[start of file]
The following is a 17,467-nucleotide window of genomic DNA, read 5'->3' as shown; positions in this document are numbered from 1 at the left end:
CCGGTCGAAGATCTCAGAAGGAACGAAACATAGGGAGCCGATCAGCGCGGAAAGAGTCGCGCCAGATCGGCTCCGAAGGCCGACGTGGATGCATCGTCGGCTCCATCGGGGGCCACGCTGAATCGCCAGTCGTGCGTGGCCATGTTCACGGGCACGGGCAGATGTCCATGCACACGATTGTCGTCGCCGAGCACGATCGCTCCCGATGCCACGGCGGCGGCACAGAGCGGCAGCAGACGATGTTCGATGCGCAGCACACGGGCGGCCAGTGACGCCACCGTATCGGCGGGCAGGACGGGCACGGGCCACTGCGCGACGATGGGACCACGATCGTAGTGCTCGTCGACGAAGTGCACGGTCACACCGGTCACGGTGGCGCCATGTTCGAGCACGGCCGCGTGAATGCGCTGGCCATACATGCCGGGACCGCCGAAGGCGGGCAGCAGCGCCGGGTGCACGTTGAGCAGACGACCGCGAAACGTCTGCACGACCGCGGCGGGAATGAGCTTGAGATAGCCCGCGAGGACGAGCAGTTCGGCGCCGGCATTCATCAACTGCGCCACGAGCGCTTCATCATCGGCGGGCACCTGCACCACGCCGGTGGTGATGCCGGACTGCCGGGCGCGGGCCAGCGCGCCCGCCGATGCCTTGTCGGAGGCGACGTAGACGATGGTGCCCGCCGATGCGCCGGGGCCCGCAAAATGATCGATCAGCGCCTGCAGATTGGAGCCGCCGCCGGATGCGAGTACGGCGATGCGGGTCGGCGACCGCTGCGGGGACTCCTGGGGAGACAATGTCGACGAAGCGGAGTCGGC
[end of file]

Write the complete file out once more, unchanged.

The following is a 17,467-nucleotide window of genomic DNA, read 5'->3' as shown; positions in this document are numbered from 1 at the left end:
CCGGTCGAAGATCTCAGAAGGAACGAAACATAGGGAGCCGATCAGCGCGGAAAGAGTCGCGCCAGATCGGCTCCGAAGGCCGACGTGGATGCATCGTCGGCTCCATCGGGGGCCACGCTGAATCGCCAGTCGTGCGTGGCCATGTTCACGGGCACGGGCAGATGTCCATGCACACGATTGTCGTCGCCGAGCACGATCGCTCCCGATGCCACGGCGGCGGCACAGAGCGGCAGCAGACGATGTTCGATGCGCAGCACACGGGCGGCCAGTGACGCCACCGTATCGGCGGGCAGGACGGGCACGGGCCACTGCGCGACGATGGGACCACGATCGTAGTGCTCGTCGACGAAGTGCACGGTCACACCGGTCACGGTGGCGCCATGTTCGAGCACGGCCGCGTGAATGCGCTGGCCATACATGCCGGGACCGCCGAAGGCGGGCAGCAGCGCCGGGTGCACGTTGAGCAGACGACCGCGAAACGTCTGCACGACCGCGGCGGGAATGAGCTTGAGATAGCCCGCGAGGACGAGCAGTTCGGCGCCGGCATTCATCAACTGCGCCACGAGCGCTTCATCATCGGCGGGCACCTGCACCACGCCGGTGGTGATGCCGGACTGCCGGGCGCGGGCCAGCGCGCCCGCCGATGCCTTGTCGGAGGCGACGTAGACGATGGTGCCCGCCGATGCGCCGGGGCCCGCAAAATGATCGATCAGCGCCTGCAGATTGGAGCCGCCGCCGGATGCGAGTACGGCGATGCGGGTCGGCGACCGCTGCGGGGACTCCTGGGGAGACAATGTCGACGAAGCGGAGTCGGC